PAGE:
Press "Enter" to skip to content

Is BJP courting disadvantaged Indian Muslims for electoral gain?

A crowd sporting robust saffron turbans began gathering hours before a conference in the northern Indian city of Lucknow on October 16. Many, also sporting saffron scarves, shouted Bharat Mata Ki Jai – victory to Motherland – the trademark war cry of the Hindu far-right in India.

Curiously, the majority of the sloganeers were Muslims, who have been under considerable stress since the Hindu nationalist Bharatiya Janata Party (BJP) came to power in 2014.

The conference was convened for the intellectuals among the Pasmandas – which means ‘left behind’ or backward – estimated to be around 80-85 percent among approximately 200 million Indian Muslims. Overall, Muslims make up 15 percent of India’s 1.4 billion population.

The Hindutva ideology – the central plank of the ruling BJP – has identified the main religious minority, Muslims, as the key social opponents. Yet, when Indian Prime Minister Narendra Modi recently asked his colleagues to “reach out” to the Pasmandas to ensure economic and social empowerment, it surprised both the critics and crusaders of Hindutva.

“The Pasmandas were hesitant to talk about their plight within the BJP. The day the Prime Minister used the word ‘Pasmanda’ and spoke about their misery everything changed. The positive sentiment among the Pasmandas for Mr Modi is noticeable,” Atif Rasheed, the president of a pro-BJP Pasmanda outfıt, tells TRT World.

The BJP is trying to woo the Pasmandas through high-profile appointments, like a Minority Affairs minister in Uttar Pradesh (UP), a state with the country’s highest Muslim population. Another member of the community was nominated from Kashmir for the upper house of parliament. Many Pasmandas are appointed to the high offices of the government.

“I was made the first National Minority Commission vice chairperson – a first for a Pasmanda,” says Rasheed.

He, however, left it to the BJP’s higher decision-making bodies to comment on why Muslims – let alone Pasmandas – are nearly never handpicked to contest in provincial or national elections.

Who are the Pasmandas?

An antiquated Indian debate is whether one of the world’s oldest social stratifications, the Hindu caste system, influences the subcontinent’s Muslims.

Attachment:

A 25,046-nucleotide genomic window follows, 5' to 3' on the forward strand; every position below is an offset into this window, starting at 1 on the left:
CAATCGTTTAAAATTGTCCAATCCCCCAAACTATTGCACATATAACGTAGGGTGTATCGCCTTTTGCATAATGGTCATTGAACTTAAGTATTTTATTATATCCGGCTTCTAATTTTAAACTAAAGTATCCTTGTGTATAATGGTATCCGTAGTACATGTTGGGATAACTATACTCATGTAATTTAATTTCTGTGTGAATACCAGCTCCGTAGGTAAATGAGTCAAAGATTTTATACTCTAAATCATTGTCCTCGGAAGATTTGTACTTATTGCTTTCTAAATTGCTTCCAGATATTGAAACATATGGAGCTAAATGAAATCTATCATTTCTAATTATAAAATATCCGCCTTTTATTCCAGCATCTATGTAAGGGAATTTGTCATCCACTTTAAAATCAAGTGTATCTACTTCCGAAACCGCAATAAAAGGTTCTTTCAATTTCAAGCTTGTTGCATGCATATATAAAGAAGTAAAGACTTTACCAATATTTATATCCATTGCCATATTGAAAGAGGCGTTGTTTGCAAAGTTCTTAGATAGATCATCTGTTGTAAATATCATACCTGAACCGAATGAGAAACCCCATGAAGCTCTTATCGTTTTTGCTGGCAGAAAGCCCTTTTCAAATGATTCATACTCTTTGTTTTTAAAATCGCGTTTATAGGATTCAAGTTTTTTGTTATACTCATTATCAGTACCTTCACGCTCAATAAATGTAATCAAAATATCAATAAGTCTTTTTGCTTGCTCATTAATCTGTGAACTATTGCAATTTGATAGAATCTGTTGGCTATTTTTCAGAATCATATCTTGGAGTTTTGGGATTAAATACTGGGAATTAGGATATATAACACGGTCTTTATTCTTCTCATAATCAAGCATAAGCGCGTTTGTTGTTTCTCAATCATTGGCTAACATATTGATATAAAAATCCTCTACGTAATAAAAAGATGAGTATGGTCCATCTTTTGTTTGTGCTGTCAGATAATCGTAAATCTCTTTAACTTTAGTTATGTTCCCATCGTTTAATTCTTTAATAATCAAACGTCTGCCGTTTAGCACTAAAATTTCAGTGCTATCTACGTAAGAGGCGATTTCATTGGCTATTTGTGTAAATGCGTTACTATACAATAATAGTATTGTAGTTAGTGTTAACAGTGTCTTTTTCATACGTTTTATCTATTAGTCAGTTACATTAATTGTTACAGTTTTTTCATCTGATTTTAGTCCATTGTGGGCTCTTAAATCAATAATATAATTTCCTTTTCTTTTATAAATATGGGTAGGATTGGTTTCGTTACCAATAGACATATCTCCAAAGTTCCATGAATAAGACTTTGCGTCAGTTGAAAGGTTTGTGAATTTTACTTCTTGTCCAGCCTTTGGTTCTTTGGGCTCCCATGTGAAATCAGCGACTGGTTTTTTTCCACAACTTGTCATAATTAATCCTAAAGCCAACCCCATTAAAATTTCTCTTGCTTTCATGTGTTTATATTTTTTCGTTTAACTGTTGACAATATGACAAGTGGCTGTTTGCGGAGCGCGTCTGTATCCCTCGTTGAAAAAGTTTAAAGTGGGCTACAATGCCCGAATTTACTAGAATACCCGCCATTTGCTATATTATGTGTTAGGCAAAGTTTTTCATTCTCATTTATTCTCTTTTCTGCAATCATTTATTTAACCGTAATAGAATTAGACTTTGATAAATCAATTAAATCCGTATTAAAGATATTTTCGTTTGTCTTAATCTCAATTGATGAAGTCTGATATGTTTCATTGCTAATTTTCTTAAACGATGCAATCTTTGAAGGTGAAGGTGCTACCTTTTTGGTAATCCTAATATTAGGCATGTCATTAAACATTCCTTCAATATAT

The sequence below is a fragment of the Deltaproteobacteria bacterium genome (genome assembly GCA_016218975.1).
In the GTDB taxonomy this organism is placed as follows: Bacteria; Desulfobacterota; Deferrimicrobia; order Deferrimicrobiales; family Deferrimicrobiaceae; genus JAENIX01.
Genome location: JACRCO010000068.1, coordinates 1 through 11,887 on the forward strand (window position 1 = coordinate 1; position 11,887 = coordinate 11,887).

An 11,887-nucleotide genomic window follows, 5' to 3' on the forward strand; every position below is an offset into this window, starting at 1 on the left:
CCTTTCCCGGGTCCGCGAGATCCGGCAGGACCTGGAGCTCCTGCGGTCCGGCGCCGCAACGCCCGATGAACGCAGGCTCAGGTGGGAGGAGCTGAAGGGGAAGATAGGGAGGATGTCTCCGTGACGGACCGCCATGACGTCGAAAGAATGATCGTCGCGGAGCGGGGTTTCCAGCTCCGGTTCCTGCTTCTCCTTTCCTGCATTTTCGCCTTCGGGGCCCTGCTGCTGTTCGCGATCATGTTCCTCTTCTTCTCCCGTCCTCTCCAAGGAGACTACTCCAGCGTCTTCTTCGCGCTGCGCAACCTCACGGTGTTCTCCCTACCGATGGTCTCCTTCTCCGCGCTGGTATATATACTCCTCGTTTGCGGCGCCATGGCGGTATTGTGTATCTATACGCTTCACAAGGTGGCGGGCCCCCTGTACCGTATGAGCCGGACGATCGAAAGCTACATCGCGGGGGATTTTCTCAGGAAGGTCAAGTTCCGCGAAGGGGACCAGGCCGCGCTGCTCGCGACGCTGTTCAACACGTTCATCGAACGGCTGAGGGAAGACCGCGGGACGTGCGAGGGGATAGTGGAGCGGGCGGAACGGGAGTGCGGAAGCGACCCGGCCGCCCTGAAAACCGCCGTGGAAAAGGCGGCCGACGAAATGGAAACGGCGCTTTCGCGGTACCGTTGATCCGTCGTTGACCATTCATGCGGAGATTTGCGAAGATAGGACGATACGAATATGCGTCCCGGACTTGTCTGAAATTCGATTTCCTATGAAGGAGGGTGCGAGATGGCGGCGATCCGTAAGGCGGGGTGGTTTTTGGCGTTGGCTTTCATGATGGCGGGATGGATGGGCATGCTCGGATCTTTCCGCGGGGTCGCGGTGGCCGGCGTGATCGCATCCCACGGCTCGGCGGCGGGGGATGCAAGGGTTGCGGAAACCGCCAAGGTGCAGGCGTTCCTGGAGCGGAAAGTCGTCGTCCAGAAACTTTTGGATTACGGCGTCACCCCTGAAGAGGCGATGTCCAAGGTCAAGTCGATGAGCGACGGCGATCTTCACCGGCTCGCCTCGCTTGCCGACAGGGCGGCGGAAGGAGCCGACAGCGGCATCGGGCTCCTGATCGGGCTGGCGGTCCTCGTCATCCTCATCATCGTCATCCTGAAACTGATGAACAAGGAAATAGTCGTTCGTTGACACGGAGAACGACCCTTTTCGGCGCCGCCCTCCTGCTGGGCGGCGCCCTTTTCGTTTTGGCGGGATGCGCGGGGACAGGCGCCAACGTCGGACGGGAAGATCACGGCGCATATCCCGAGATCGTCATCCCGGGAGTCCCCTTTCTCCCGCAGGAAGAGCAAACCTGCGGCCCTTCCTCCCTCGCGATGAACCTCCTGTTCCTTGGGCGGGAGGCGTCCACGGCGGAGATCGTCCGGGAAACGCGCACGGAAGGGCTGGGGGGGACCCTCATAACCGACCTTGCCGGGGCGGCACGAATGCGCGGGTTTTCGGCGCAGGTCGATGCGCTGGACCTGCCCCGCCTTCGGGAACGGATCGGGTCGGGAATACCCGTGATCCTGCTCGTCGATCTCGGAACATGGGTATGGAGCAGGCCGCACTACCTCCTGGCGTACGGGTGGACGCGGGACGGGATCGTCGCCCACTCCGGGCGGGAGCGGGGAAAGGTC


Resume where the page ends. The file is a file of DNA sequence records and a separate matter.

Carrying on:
The system has five main castes and thousands of sub-castes, with the Brahmins (priests) on top and Dalits (or “untouchables”) at the bottom of the hierarchy. Untouchability is officially banned in India.

Mohammad Reyaz, an assistant professor at Aliah University, argues that the caste system is so “deeply entrenched in the South Asian psyche” that the Muslims have not managed to escape it, adding “there is a social hierarchy which stops a Muslim from marrying in another social group.”

“It is more of a caste-class divide,” Reyaz tells TRT World.

This divide is broadly furcated into three categories. At the top are the upper-caste Muslims, or the Ashrafs, who claim Arab descent. In the middle are the Ajlafs, who are categorised under an administrative grouping OBC (Other Backward Classes). The Arzals, who are considered Dalits, are placed at the bottom of the hierarchical ladder. Arzals are largely categorised under the administrative grouping of Scheduled Castes (SC) and Scheduled Tribes (ST).

Together, Ajlafs and Arzals form the Pasmandas.

Reyaz suggested that “some economic empowerment” alongside Hindu backward caste-classes has “pushed Pasmandas to demand a share in the pie” long enjoyed by the Ashrafs.

“One of the [aims] is to control some of the mosques, especially in Bihar and UP with high Pasmanda concentration,” Reyaz adds.

‘Dalitisation’ of Muslims

Pasmandas have long nurtured an anti-Ashraf sentiment, and their grievances were never acknowledged by secular political parties. Instead, Modi is the first major leader in recent times to identify the social contradiction within the Indian Muslim community.  

Professor Khalid Anis Ansari, an associate professor of Sociology at Azim Premji University and a foremost expert on the subject, argues that Modi’s interest in Pasmanda Muslims “is not new”.

“As Gujarat chief minister, he had listened patiently to a contingent of Pasmanda activists from UP for about forty-five minutes during Ramadan (July-August) in 2013,” Ansari tells TRT World.

Ansari says that the Nupur Sharma controversy may have facilitated Modi’s plans to raise the issue of the Pasmandas and isolate the “Muslim elite”, the Ashrafs. BJP leader Sharma is accused of ‘denigrating’ the Prophet, prompting a West Asian diplomatic backlash against India.

“The fiasco indicated that the upper-class Muslim elite with genealogical origins and strong cultural connections in West Asia may have played a spoilsport for the BJP. So, the incubating plan (to woo Pasmandas) was fast-tracked. BJP decided to enter the Muslim question not from the top but from the bottom through Dalits, OBCs and tribals,” he adds.

Secondly, the Rashtriya Swayamsevak Sangh (RSS), the ideological fountainhead of right-wing social and political Hindu outfits, including the BJP, is way more “confident” about changing the texture of Indian society. It is no longer threatened by Muslims as interpreted by RSS ideological guru MS Golwalkar, and aims for a new socio-politico-cultural mechanism.